* Olga Kozydub To Be Honored In Scotland
* Pádraig Mallon To Be Honored In Mount Stuart Castle
* Mount Stuart House, Splendid Setting For Swimming
* Colleen Blair To Kick-off Global Open Water Swimming Conference
* The Man Who Swims Better Than He Walks
* Joining In The Sea Goddess At The Hall Of Fame
* Mercedes Gleitze To Be Honored In Scotland
* The Incredible Career Of Merceded Gleitze
* Jon Erikson To Be Honoured In Florida
* The Incredible Career Of Mercedes Gleitze
* St Ninian's Bay To Host International Swim Conference

Copyright © 2014 by World Open Water Swimming Association

Swim Across the English Channel...

OWSM-CM

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Chloë McCardel is a 6-time English Channel Swimmer who inspires and instructs. Access featured content by Chloë in this month's issue of the Open Water Swimming Magazine. Published monthly by WOWSA, the Open Water Swimming Magazine is a digital, interactive publication made available exclusively to WOWSA members. See what you've been missing! Become a WOWSA member today!

Open Water Swimming Magazine


Open Water Swimming Magazine

The Open Water Swimming Magazine is the monthly magazine entirely focused on open water swimming heroes and heroines of every age, ability, and background. Published by the World Open Water Swimming Association, the Open Water Swimming Magazine is a free benefit to WOWSA members.

WOWSA Member Benefits include 12 issues of the Open Water Swimming Magazine, the annual 276-page Open Water Swimming Almanac, a free listing in Sponsor My Swim, outstanding product discounts from FINIS, an entry in Openwaterpedia and more...
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The Other Shore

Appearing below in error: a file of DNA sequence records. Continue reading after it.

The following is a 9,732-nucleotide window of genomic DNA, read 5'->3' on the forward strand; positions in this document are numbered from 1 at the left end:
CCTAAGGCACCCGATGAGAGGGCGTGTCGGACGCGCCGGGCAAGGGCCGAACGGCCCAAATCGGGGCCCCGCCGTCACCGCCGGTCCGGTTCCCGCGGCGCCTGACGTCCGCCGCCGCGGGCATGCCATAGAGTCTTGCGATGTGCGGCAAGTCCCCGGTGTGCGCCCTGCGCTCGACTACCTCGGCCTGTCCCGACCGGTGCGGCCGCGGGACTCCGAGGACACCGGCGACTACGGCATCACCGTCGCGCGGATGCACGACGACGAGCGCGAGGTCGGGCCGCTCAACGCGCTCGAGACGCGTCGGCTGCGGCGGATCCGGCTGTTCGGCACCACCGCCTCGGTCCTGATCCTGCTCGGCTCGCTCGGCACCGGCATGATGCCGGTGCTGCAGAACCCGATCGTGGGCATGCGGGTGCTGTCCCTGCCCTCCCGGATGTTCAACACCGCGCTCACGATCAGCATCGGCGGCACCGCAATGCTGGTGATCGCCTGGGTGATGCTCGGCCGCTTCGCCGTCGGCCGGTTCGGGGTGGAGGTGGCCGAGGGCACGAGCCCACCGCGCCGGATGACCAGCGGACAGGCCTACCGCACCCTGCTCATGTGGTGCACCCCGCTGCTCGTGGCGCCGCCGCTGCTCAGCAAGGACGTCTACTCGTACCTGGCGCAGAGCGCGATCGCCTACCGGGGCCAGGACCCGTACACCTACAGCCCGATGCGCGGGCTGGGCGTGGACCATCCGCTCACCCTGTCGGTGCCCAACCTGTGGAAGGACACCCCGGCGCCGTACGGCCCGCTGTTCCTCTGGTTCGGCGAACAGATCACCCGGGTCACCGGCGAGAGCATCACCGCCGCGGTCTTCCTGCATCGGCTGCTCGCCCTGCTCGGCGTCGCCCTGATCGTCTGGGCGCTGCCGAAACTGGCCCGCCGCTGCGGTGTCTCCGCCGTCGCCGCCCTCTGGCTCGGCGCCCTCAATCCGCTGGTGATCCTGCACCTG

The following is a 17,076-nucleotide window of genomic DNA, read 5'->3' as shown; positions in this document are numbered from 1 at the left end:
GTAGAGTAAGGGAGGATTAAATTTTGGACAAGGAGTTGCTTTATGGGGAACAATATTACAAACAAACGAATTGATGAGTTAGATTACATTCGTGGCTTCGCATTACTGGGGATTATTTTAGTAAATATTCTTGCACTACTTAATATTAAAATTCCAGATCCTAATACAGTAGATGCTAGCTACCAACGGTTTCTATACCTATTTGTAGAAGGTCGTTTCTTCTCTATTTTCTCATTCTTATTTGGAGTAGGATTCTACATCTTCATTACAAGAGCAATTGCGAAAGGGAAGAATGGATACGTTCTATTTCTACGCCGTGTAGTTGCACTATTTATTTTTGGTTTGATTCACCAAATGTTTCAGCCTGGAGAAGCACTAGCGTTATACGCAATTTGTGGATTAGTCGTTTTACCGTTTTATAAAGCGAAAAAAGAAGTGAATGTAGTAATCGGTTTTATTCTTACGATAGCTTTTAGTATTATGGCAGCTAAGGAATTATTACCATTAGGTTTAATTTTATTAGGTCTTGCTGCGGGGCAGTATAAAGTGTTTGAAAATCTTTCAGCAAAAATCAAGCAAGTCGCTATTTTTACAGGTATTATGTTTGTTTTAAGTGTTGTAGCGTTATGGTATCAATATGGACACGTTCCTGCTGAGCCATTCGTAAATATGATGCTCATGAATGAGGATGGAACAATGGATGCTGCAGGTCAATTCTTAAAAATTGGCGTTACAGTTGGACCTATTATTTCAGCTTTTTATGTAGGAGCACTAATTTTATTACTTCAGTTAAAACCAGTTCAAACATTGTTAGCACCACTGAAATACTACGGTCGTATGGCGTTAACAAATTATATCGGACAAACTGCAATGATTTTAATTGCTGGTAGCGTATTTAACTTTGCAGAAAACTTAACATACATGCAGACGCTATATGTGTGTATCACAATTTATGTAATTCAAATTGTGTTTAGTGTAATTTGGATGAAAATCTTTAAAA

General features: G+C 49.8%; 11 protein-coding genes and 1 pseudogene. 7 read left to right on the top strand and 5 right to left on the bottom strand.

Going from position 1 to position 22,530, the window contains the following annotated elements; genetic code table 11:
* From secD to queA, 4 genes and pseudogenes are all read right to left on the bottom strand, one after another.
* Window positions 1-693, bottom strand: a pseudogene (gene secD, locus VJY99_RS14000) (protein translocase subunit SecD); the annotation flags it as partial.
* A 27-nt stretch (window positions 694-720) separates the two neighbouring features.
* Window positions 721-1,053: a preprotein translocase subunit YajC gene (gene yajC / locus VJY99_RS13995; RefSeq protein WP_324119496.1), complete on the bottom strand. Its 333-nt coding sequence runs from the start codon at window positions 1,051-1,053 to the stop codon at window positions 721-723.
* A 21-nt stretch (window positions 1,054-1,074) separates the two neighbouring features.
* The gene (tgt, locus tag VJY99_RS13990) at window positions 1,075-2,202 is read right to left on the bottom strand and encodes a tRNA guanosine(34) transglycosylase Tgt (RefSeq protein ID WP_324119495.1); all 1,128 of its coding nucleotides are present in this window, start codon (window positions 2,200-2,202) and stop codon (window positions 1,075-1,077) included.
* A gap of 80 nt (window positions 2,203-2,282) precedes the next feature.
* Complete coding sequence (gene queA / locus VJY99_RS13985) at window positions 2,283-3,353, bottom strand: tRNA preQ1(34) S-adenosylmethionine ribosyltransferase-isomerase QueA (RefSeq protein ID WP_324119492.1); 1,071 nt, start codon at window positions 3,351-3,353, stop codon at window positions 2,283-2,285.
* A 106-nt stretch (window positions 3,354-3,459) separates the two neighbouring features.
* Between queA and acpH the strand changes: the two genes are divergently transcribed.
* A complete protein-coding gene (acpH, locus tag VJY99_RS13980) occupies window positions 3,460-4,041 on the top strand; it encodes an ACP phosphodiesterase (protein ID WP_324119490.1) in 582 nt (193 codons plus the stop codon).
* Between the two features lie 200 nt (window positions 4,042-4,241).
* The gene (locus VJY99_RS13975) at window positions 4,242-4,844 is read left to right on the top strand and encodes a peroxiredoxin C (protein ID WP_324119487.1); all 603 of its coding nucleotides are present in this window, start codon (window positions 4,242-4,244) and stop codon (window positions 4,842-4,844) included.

The Other Shore follows world record holder and legendary swimmer Diana Nyad as she comes out of a thirty-year retirement to re-attempt an elusive dream: swimming 103 miles non-stop from Cuba to Florida without the use of a shark cage. Her past and present collide in her obsession with a feat that nobody has ever accomplished. At the edge of The Devil’s Triangle, tropical storms, sharks, venomous jellyfish, and one of the strongest ocean currents in the world, all prove to be life-threatening realities. Timothy Wheeler’s documentary brings Diana Nyad’s extraordinary adventure to life as Diana sets out to prove that will and determination are all you need to make the unimaginable possible.
LEARN MORE...

2014 Open Water Swimming Almanac



An Almanac for Open Water Swimming

An almanac is essentially a body of knowledge which is so complete that it enables people in different fields to make predictions about the future of their respective industries.

This, for example, was the purpose of the traditional farmers almanacs. It enabled farmers to determine as accurately as possible which crops to plant for the greatest harvests in a given year.

But the farmers almanac was just one example among many.
There are, of course, many different kinds of almanacs.

In fact, there is even one for open water swimming...

Preview the Open Water Swimming Almanac:
https://www.worldopenwaterswimmingassociation.com/preview-open-water-swimming-almanac


The trends are very clear.
The tide is rising for open water swimming.